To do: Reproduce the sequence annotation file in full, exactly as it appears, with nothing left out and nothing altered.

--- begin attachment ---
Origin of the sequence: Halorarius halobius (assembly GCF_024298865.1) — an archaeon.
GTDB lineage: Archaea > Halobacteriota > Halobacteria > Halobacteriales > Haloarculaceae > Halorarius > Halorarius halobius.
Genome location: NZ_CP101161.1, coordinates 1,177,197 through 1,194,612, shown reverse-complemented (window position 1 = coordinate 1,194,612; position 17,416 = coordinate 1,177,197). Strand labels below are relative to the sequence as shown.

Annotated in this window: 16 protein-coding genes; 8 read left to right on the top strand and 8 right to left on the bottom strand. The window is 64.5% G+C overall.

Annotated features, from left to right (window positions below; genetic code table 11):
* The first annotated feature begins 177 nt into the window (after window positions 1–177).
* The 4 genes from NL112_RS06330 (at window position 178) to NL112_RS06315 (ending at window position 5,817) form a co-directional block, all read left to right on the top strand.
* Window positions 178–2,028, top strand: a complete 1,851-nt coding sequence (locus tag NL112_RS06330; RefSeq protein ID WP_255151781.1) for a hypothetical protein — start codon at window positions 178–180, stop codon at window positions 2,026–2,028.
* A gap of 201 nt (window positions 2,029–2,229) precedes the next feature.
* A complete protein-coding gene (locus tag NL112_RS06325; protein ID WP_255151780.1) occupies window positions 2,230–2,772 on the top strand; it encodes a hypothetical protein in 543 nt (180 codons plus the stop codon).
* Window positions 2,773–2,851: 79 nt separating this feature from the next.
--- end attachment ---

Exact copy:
Origin of the sequence: Halorarius halobius (assembly GCF_024298865.1) — an archaeon.
GTDB lineage: Archaea > Halobacteriota > Halobacteria > Halobacteriales > Haloarculaceae > Halorarius > Halorarius halobius.
Genome location: NZ_CP101161.1, coordinates 1,177,197 through 1,194,612, shown reverse-complemented (window position 1 = coordinate 1,194,612; position 17,416 = coordinate 1,177,197). Strand labels below are relative to the sequence as shown.

Annotated in this window: 16 protein-coding genes; 8 read left to right on the top strand and 8 right to left on the bottom strand. The window is 64.5% G+C overall.

Annotated features, from left to right (window positions below; genetic code table 11):
* The first annotated feature begins 177 nt into the window (after window positions 1–177).
* The 4 genes from NL112_RS06330 (at window position 178) to NL112_RS06315 (ending at window position 5,817) form a co-directional block, all read left to right on the top strand.
* Window positions 178–2,028, top strand: a complete 1,851-nt coding sequence (locus tag NL112_RS06330; RefSeq protein ID WP_255151781.1) for a hypothetical protein — start codon at window positions 178–180, stop codon at window positions 2,026–2,028.
* A gap of 201 nt (window positions 2,029–2,229) precedes the next feature.
* A complete protein-coding gene (locus tag NL112_RS06325; protein ID WP_255151780.1) occupies window positions 2,230–2,772 on the top strand; it encodes a hypothetical protein in 543 nt (180 codons plus the stop codon).
* Window positions 2,773–2,851: 79 nt separating this feature from the next.